Pigeons are very profitable things to keep, as they breed every month, but they must be well attended to and have plenty of food. They, like poultry, must be kept very clean. The cot, which should face the southeast, should have sand strewed at the bottom about once a fortnight, and all dirt removed at the same time. They hatch two birds at each sitting. The young are perhaps the most unsightly-looking creatures imaginable. They are unable to feed themselves, but the parents are most attentive up to a certain period; as soon as they consider the young should leave the cot, every persuasion is used by them to encourage them to do so, but if unsuccessful by entreaty or persuasion, they forcibly eject them, and make them seek their own food. If pigeons are kept for ornament only, select Fantails, Pouters, Tumblers, and the Carrier pigeon; if for profit, the Blue Rock is the best description. The best food for them is tares and peas. Plenty of water is a great essential. After dry weather, you will see pigeons revelling in a bath, with their wings fully extended, so that no part of their body may be deprived of the benefit of a really good ablution. Starlings are great enemies to them.

Should there be any of these birds located near your pigeon-cot, immediately destroy them, or say farewell to pigeons. They suck their eggs, occupy their nests, and, in fact, entirely root out and destroy the brood of pigeons. Sparrows are also very annoying to them, as they will build in the pigeon-holes. Do not keep too many cock birds among your pigeons, as they are very quarrelsome, and soon thin the dovecot. Pigeons are fond of salt, and, as it is very essential to their well-doing, there should always be a lump of rock-salt for them to peck at, or a large lump of clay placed near the house, thoroughly saturated with brine that may no longer be required for domestic purposes. They are subject to many diseases common to poultry. The universal remedy for all diseases of pigeons may be summed up in two words - bay-salt and cummin-seed, mixed. Should they prove scabby, as sometimes happens, on their backs and breasts, prepare a paste, made of the following ingredients: - A quarter of a pound of bay-salt, the same quantity of common salt, a pound of fennel seeds, a pound of dill seed, the same quantity of cummin-seed, and an ounce of assafcetida; mix with some fine wheaten flour and some well-worked clay, beat all well and thoroughly together, put it into garden saucers, and bake in the oven; when cold, put this paste inside the dovecot.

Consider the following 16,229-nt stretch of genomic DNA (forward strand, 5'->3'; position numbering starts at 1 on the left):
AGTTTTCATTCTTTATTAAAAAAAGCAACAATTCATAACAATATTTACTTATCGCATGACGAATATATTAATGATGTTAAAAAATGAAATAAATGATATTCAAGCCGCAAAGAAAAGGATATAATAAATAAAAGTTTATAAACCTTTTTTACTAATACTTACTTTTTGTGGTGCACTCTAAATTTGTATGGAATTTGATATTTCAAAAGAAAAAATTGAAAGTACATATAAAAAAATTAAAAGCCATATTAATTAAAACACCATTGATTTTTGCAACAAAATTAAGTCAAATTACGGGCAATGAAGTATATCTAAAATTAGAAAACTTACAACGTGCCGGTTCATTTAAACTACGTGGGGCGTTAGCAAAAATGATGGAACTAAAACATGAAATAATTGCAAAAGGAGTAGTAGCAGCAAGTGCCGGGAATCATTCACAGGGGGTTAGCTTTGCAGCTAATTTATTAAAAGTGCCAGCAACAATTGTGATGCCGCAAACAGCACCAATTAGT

The pigeons will eat it with avidity, and be rapidly cured. It is well to cultivate the breed of Carrier pigeons, as no one can tell how soon the necessity may arise for making these useful birds the messengers of state secrets; or they may be used between friends as a safe conveyance of correspondence, escaping thereby the espionage of the post-office in some countries. A friend of ours was in the constant habit of corresponding by Carrier pigeon. The rate they fly at, and the distance they travel, is almost beyond belief. Under their little wings those most intelligent pigeons of their breed have not known that the fate of dynasties or families has been confided to their care. Some of these messengers of peace, of love, or of war, have been known to have carried upwards of twelve hundred messages. During the calamitous Franco-Prussian war, upwards of fifteen thousand messages were carried. Readers of the Times may have observed at the commencement of the siege of Paris, the "agony," or second column of that paper, with advertisements to or from families in Paris to their relatives in England or abroad.

In less than three weeks the whole front page of that journal, as well as half the second page, was filled with that description of advertisement, and the greater part of these were conveyed by the trusty Carrier pigeon.